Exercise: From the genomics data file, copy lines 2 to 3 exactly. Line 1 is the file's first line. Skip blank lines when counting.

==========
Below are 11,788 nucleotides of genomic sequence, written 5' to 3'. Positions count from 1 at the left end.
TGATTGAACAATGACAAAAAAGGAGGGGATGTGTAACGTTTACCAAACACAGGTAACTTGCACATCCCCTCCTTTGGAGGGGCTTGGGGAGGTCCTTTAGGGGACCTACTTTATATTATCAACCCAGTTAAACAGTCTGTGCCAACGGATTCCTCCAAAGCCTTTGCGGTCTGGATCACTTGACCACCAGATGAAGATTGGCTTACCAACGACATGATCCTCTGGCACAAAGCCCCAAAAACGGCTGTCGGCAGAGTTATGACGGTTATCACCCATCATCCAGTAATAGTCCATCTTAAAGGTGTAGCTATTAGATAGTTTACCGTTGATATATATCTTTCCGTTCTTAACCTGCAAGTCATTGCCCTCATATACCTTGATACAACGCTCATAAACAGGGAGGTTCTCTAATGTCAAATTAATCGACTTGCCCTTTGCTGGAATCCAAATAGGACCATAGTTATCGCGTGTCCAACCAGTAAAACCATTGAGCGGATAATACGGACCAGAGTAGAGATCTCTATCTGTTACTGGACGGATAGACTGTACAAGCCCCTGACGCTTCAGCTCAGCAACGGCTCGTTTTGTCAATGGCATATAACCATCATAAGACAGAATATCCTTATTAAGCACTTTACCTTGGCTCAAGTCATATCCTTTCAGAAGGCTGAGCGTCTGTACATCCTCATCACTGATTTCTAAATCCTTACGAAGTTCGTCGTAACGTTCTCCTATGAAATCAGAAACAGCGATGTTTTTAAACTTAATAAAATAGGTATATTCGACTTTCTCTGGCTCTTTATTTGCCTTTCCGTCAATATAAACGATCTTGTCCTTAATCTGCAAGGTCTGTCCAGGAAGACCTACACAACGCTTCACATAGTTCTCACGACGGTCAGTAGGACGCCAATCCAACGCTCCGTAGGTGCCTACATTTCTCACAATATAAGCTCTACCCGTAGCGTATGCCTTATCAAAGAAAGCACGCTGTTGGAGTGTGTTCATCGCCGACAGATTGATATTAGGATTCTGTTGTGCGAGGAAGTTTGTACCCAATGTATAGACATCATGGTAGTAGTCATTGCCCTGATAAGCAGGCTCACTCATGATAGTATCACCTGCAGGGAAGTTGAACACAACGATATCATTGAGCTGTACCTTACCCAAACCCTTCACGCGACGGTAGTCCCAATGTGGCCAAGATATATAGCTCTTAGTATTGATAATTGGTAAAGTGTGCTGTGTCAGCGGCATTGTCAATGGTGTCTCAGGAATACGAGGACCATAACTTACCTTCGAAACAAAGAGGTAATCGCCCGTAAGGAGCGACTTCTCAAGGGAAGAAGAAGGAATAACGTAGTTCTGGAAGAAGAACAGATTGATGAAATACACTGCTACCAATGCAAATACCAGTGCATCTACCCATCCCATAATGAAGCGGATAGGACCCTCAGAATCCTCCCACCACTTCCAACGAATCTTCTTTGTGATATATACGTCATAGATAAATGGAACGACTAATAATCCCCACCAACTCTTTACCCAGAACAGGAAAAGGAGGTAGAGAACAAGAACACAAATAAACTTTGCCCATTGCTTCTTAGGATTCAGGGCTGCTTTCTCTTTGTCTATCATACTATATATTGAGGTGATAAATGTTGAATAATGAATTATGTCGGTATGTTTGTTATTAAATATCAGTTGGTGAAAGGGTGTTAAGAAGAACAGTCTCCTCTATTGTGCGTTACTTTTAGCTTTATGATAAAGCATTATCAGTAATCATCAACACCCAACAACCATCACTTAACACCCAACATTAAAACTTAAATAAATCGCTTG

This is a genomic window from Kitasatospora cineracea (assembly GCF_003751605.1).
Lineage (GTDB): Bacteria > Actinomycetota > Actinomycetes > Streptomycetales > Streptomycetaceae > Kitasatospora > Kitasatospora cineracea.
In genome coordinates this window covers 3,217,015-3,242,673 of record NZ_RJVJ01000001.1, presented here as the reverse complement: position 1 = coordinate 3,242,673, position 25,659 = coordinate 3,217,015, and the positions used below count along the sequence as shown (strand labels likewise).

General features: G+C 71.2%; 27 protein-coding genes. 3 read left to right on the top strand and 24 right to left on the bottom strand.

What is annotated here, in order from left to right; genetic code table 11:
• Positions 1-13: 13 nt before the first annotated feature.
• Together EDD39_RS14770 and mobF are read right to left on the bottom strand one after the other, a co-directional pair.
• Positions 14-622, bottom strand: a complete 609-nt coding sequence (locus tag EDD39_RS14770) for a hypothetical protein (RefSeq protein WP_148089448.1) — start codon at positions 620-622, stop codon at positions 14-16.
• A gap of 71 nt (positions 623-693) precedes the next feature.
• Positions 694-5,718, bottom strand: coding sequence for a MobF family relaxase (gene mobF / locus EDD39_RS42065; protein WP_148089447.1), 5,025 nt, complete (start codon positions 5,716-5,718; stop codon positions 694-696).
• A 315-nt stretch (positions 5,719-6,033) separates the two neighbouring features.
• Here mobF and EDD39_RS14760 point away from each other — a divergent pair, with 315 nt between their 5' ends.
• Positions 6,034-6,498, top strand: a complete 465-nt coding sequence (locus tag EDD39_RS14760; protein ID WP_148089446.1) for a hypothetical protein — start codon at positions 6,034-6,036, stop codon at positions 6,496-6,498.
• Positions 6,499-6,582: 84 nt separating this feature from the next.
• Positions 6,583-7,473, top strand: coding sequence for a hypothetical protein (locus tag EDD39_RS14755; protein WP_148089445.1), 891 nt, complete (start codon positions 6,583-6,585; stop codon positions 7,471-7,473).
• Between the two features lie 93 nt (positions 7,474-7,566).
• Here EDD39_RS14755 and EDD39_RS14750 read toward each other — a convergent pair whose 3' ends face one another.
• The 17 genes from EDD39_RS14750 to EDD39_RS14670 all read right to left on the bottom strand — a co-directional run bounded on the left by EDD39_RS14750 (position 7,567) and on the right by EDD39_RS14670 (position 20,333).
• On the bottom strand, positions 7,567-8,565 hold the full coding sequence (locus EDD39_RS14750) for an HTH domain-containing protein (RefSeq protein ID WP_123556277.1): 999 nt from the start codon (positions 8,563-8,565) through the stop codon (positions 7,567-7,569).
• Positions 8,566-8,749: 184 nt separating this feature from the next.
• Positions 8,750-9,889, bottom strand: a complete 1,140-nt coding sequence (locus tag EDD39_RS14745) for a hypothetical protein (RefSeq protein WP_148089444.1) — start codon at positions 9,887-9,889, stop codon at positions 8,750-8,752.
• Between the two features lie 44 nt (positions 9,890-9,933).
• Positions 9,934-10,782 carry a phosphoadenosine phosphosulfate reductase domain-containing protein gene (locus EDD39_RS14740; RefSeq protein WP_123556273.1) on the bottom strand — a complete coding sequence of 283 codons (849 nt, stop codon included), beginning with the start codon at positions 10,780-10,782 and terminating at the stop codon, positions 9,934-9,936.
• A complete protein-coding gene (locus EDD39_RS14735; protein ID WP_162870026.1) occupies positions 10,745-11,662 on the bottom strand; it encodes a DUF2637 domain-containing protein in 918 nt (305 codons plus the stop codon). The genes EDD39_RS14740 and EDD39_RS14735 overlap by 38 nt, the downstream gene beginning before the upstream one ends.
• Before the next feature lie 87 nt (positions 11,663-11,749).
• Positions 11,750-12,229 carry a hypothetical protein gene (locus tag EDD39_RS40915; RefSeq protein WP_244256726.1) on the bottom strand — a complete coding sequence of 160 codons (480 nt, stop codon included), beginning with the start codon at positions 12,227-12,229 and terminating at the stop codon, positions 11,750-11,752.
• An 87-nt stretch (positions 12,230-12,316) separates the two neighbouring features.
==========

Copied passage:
TGATTGAACAATGACAAAAAAGGAGGGGATGTGTAACGTTTACCAAACACAGGTAACTTGCACATCCCCTCCTTTGGAGGGGCTTGGGGAGGTCCTTTAGGGGACCTACTTTATATTATCAACCCAGTTAAACAGTCTGTGCCAACGGATTCCTCCAAAGCCTTTGCGGTCTGGATCACTTGACCACCAGATGAAGATTGGCTTACCAACGACATGATCCTCTGGCACAAAGCCCCAAAAACGGCTGTCGGCAGAGTTATGACGGTTATCACCCATCATCCAGTAATAGTCCATCTTAAAGGTGTAGCTATTAGATAGTTTACCGTTGATATATATCTTTCCGTTCTTAACCTGCAAGTCATTGCCCTCATATACCTTGATACAACGCTCATAAACAGGGAGGTTCTCTAATGTCAAATTAATCGACTTGCCCTTTGCTGGAATCCAAATAGGACCATAGTTATCGCGTGTCCAACCAGTAAAACCATTGAGCGGATAATACGGACCAGAGTAGAGATCTCTATCTGTTACTGGACGGATAGACTGTACAAGCCCCTGACGCTTCAGCTCAGCAACGGCTCGTTTTGTCAATGGCATATAACCATCATAAGACAGAATATCCTTATTAAGCACTTTACCTTGGCTCAAGTCATATCCTTTCAGAAGGCTGAGCGTCTGTACATCCTCATCACTGATTTCTAAATCCTTACGAAGTTCGTCGTAACGTTCTCCTATGAAATCAGAAACAGCGATGTTTTTAAACTTAATAAAATAGGTATATTCGACTTTCTCTGGCTCTTTATTTGCCTTTCCGTCAATATAAACGATCTTGTCCTTAATCTGCAAGGTCTGTCCAGGAAGACCTACACAACGCTTCACATAGTTCTCACGACGGTCAGTAGGACGCCAATCCAACGCTCCGTAGGTGCCTACATTTCTCACAATATAAGCTCTACCCGTAGCGTATGCCTTATCAAAGAAAGCACGCTGTTGGAGTGTGTTCATCGCCGACAGATTGATATTAGGATTCTGTTGTGCGAGGAAGTTTGTACCCAATGTATAGACATCATGGTAGTAGTCATTGCCCTGATAAGCAGGCTCACTCATGATAGTATCACCTGCAGGGAAGTTGAACACAACGATATCATTGAGCTGTACCTTACCCAAACCCTTCACGCGACGGTAGTCCCAATGTGGCCAAGATATATAGCTCTTAGTATTGATAATTGGTAAAGTGTGCTGTGTCAGCGGCATTGTCAATGGTGTCTCAGGAATACGAGGACCATAACTTACCTTCGAAACAAAGAGGTAATCGCCCGTAAGGAGCGACTTCTCAAGGGAAGAAGAAGGAATAACGTAGTTCTGGAAGAAGAACAGATTGATGAAATACACTGCTACCAATGCAAATACCAGTGCATCTACCCATCCCATAATGAAGCGGATAGGACCCTCAGAATCCTCCCACCACTTCCAACGAATCTTCTTTGTGATATATACGTCATAGATAAATGGAACGACTAATAATCCCCACCAACTCTTTACCCAGAACAGGAAAAGGAGGTAGAGAACAAGAACACAAATAAACTTTGCCCATTGCTTCTTAGGATTCAGGGCTGCTTTCTCTTTGTCTATCATACTATATATTGAGGTGATAAATGTTGAATAATGAATTATGTCGGTATGTTTGTTATTAAATATCAGTTGGTGAAAGGGTGTTAAGAAGAACAGTCTCCTCTATTGTGCGTTACTTTTAGCTTTATGATAAAGCATTATCAGTAATCATCAACACCCAACAACCATCACTTAACACCCAACATTAAAACTTAAATAAATCGCTTG

This is a genomic window from Kitasatospora cineracea (assembly GCF_003751605.1).